Not everyone agrees with my assessment of the situation.

My credentials have been reviewed and upheld by the Leadership Commission of the Western District Conference of Mennonite Church USA. There were dissenting opinions, but I am still an ordained Mennonite pastor. That decision came down over a year ago. I have since moved on with my ministry, fielding only the very occasional phone calls from concerned Mennonites who want to talk about “what I did.” Most days I just pray and study scripture and plan worship and write sermons and offer pastoral care and don’t get anywhere near a gay wedding.

Then, a couple of days before my sabbatical began, I received a phone call from our Conference Minister. He wanted to let me know about two resolutions that would be coming to the delegate floor at the Western District Conference Assembly this summer. The email containing the resolutions was going out later that day to all WDC pastors and churches.

He called me personally because these resolutions concern me, personally. One asks that the Leadership Commission suspend my ministerial credentials. Mine specifically. My name is in the resolution 5 or 6 times. (And never as “Rev. Harader.”) The other is much more general—pastors should act in accordance with the Mennonite Confession of Faith or resign. (And let me see the hands of every pastor who believes and follows every word in their denominational statement of faith. Anyone? Anyone? Last I checked, the Bible was still the holy text of the Christian church.)

When I wrote my Open Letter, I quickly learned that anything I say (or write) can and will be used against me. And I do not want to fan the flames of controversy or cause further disunity in the Body. So I tell my story here with a bit of fear and trepidation.

Still, I tell it. For a few reasons.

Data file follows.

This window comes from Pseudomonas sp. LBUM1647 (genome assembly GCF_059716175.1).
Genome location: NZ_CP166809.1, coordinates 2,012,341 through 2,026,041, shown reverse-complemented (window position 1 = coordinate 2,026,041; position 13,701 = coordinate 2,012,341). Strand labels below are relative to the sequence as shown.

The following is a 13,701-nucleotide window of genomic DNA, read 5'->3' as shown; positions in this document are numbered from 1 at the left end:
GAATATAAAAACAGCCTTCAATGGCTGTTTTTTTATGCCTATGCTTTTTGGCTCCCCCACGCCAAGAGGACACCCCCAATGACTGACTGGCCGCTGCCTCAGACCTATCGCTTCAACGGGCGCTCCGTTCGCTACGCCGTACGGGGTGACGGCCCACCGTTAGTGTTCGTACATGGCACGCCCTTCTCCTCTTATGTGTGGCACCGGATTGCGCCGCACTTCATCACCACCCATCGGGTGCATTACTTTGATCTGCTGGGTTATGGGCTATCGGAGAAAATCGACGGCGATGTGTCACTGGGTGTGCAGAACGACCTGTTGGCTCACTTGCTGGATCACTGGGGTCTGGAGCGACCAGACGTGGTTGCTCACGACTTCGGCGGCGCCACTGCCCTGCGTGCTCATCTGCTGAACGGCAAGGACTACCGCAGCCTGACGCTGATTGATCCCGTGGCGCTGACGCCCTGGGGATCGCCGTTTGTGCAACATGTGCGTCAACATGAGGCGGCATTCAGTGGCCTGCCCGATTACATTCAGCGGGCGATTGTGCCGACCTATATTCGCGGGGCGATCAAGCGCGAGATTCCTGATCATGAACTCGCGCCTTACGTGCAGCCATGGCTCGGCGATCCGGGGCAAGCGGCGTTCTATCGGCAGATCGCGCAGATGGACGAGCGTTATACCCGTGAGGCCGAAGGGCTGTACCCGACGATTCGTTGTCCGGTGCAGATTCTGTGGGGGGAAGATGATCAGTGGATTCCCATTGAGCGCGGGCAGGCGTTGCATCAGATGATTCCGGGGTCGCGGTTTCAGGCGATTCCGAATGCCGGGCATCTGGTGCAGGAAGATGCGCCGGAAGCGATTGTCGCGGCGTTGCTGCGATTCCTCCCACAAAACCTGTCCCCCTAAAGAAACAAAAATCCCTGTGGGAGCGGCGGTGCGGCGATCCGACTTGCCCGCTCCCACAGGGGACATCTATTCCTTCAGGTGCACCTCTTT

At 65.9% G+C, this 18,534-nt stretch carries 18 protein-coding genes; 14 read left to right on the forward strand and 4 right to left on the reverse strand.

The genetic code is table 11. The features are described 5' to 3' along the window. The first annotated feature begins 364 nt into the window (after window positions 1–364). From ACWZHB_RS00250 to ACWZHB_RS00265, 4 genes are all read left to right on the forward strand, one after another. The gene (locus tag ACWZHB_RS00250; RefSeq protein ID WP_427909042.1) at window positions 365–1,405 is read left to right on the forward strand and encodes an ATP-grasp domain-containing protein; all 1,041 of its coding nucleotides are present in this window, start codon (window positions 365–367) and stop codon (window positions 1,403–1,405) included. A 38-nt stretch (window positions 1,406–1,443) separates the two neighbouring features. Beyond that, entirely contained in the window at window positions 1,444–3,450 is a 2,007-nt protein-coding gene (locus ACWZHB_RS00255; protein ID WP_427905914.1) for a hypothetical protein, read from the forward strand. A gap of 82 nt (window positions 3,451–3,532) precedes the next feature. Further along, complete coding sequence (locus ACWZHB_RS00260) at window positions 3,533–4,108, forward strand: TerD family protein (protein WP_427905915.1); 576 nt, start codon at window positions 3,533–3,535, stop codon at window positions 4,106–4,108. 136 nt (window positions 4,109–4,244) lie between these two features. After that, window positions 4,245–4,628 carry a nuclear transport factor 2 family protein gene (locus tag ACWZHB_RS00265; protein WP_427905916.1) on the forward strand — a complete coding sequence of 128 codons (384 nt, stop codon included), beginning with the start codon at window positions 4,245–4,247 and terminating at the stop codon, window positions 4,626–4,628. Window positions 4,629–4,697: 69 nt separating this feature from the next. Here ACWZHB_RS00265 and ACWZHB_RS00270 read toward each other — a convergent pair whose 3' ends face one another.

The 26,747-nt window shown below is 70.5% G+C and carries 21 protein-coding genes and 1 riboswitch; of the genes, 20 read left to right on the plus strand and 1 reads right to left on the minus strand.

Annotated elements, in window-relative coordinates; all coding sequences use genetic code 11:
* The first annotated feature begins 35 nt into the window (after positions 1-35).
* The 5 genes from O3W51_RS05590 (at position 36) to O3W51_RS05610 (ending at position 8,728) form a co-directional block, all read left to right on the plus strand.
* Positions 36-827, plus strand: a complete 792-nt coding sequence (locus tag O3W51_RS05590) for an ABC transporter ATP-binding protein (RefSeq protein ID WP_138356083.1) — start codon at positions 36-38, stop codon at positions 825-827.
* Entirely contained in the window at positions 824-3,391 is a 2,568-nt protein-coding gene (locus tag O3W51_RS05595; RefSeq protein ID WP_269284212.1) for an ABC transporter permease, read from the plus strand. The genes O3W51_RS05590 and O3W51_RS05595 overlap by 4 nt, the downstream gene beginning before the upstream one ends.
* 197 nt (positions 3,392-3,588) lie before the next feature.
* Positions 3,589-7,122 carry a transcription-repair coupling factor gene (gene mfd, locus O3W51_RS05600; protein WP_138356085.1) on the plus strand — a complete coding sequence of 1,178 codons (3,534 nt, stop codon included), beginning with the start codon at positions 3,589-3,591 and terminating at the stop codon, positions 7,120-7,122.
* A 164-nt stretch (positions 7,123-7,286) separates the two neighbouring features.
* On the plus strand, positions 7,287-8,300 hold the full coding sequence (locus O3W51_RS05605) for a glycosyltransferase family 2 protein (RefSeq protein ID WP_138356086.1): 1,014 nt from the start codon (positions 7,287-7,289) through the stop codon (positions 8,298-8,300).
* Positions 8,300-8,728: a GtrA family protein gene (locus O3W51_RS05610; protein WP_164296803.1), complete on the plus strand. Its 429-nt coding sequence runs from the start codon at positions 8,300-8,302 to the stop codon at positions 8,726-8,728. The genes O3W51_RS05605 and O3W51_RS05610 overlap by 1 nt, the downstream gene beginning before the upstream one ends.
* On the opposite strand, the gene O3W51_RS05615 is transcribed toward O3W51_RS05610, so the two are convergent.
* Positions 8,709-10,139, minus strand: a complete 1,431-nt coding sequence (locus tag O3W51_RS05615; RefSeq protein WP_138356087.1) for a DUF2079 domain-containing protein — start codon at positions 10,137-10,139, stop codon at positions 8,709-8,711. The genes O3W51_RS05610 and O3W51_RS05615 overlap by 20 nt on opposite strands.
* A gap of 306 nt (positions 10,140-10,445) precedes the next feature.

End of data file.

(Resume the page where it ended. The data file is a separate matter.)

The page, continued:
• Some of you want to know what’s going on. Secrecy is not helpful. So now you know. Full texts of the resolutions are available from Western District Conference churches or the office in Newton.
  • Lots of people have been and will continue to be talking about me, and I want to have a voice in the conversation as well.
  • The sexual minorities who are still within the church (God bless them!) need to feel supported and to know that many of us long for the day when they are not an “issue” but beloved people within the faith family.
  • The sexual minorities who are not in the church (and who can blame them?) need to know that not all parts of the church are hostile.
  • The Christians who believe that homosexuality is a sin do not deserve to be the loudest or the official or the unquestioned voice of biblical Christianity.

So here is my story. For what it is worth.

Some of you will think I am “Super Pastor Justice Crusader.” Which I am not.

Some of you will think I am out to destroy the world in general and the Mennonites in particular. Which I am not.

What I am is a wife and a mother and a pastor who is trying to follow Jesus the best I can. In word and in deed. For better or for worse. For richer or for poorer. In sickness and in health. Now and forever.

Prayers are appreciated—for me, for gay Christians, for Western District and Mennonite Church USA and . . . just prayers. Lots of prayers. And open hearts. And listening ears.